So, the founding mother cat cat of the Burmilla breed was... mostly Thai with a touch of British shorthair. The founding father was a Chinchilla Persian. So genetically the Burmilla is Burmese, plus British Shorthair, plus Persian. Does that sound familiar? Oh... that is exactly like the genetic make of my American Burmese! These facts, combined with the breeds beauty, intrigued me. 


I decided to get a Burmilla and do some experimenting. Through good luck, I met the top American breeder of Burmilla's, indeed one of the American pioneers in Burmilla breeding, Keith Kimberlin. His cattery, Kitzn Burmilla's, has to be the leading Burmilla breeding program in America. Most assuredly, Keith knows more about Burmillas than any human I have ever met and has some of the most beautiful cats I have ever seen. More over, he has been generous with his time and vast knowledge. With his assistance, I was able to launch my Burmilla x Thai-American Burmese program.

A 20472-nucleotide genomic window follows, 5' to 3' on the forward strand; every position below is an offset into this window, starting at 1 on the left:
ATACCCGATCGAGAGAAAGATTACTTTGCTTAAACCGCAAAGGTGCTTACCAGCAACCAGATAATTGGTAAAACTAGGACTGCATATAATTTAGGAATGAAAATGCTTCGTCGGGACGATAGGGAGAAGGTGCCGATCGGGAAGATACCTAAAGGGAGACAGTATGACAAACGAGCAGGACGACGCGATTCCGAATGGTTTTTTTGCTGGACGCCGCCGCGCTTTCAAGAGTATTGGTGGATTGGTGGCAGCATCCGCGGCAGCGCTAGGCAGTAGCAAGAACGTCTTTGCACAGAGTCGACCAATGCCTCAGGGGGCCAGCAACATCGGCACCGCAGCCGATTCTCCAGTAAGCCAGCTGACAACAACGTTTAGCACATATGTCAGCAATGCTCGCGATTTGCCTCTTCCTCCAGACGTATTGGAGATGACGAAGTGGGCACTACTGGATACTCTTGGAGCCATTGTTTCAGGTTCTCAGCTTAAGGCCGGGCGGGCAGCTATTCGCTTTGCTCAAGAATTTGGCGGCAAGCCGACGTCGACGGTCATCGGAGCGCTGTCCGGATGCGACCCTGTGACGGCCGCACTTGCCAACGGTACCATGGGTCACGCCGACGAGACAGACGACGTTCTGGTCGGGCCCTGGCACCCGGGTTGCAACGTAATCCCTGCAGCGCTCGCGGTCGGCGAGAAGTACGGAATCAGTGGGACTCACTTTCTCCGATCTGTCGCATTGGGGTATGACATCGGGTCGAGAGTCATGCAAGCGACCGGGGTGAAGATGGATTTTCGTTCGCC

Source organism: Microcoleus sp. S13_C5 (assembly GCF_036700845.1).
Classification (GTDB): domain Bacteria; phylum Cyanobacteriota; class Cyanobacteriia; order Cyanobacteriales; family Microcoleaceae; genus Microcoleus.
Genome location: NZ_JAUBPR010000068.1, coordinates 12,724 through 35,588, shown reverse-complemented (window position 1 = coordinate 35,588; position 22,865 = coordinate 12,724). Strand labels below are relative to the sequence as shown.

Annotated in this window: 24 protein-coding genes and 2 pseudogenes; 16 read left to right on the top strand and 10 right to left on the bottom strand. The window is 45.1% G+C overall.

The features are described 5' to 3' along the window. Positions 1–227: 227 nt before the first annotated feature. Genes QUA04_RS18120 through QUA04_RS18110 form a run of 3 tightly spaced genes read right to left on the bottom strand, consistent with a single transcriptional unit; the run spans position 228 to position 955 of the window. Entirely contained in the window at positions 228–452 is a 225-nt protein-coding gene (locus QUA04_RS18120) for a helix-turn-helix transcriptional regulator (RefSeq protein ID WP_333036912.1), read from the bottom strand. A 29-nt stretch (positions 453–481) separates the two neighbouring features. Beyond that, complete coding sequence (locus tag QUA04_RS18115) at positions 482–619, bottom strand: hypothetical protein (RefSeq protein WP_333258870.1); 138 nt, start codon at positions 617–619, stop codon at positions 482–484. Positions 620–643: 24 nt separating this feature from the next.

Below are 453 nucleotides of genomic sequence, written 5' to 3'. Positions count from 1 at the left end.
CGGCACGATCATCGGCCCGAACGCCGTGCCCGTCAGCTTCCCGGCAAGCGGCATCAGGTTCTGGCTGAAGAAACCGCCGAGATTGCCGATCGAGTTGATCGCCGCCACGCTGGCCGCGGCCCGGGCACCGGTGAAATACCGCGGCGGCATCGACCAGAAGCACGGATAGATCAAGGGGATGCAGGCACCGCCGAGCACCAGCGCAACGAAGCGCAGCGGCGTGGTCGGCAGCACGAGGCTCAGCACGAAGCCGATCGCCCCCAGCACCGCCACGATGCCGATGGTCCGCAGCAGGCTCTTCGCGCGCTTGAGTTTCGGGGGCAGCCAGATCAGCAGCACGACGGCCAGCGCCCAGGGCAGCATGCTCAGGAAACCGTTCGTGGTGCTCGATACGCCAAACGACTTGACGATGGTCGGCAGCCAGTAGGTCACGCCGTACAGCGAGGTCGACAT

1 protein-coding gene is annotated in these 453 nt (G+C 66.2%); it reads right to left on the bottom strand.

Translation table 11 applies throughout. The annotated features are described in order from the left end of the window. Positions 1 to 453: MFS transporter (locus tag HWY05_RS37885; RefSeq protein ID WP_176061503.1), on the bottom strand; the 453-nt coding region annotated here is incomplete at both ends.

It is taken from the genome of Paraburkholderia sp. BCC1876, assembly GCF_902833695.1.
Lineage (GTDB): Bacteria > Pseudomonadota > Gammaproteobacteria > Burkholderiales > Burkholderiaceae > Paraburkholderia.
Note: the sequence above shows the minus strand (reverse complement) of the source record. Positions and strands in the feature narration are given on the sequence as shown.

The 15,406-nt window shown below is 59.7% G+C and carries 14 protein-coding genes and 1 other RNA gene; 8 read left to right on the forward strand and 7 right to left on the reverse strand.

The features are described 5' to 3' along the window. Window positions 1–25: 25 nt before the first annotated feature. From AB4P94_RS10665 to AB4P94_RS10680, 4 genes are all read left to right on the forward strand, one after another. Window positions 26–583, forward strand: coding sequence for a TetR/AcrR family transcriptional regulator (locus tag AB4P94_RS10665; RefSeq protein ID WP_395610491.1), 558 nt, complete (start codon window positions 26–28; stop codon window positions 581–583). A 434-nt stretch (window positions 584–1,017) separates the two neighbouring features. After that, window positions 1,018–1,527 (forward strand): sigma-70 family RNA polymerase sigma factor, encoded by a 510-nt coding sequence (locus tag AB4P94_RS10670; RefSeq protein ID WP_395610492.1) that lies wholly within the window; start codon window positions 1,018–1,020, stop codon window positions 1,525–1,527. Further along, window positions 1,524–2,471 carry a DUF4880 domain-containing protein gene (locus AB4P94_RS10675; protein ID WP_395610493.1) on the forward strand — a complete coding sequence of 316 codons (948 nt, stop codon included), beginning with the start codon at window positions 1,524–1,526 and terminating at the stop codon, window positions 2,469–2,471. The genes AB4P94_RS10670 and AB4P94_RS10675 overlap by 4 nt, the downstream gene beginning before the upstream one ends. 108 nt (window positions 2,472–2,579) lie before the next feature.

I decided to breed my Thai Burmese - American Burmese hybrids to a few Burmilla's. 


Now, this became an interesting proposition BECAUSE the Chinchilla Persian that was and is used to create Burmillas, carries at least two coat color genes not found in the Burmese. I will present them in a grossly simplified manner, but, this will at least give you window into the Burmilla world. The first is the silver gene. This is the gene that gives the burmilla its white appearance. The gene results in the loss of pigment of a certain portion of the lower hair shaft. The normal pigment is replaced with white. The second gene is the Agouti gene. This is the gene that gives cats some degree of stripy patterning, or tabby patten, as it is more commonly known. There is more to it than that, but, that is just to say the Burmilla adds come new coat color genes to the story line.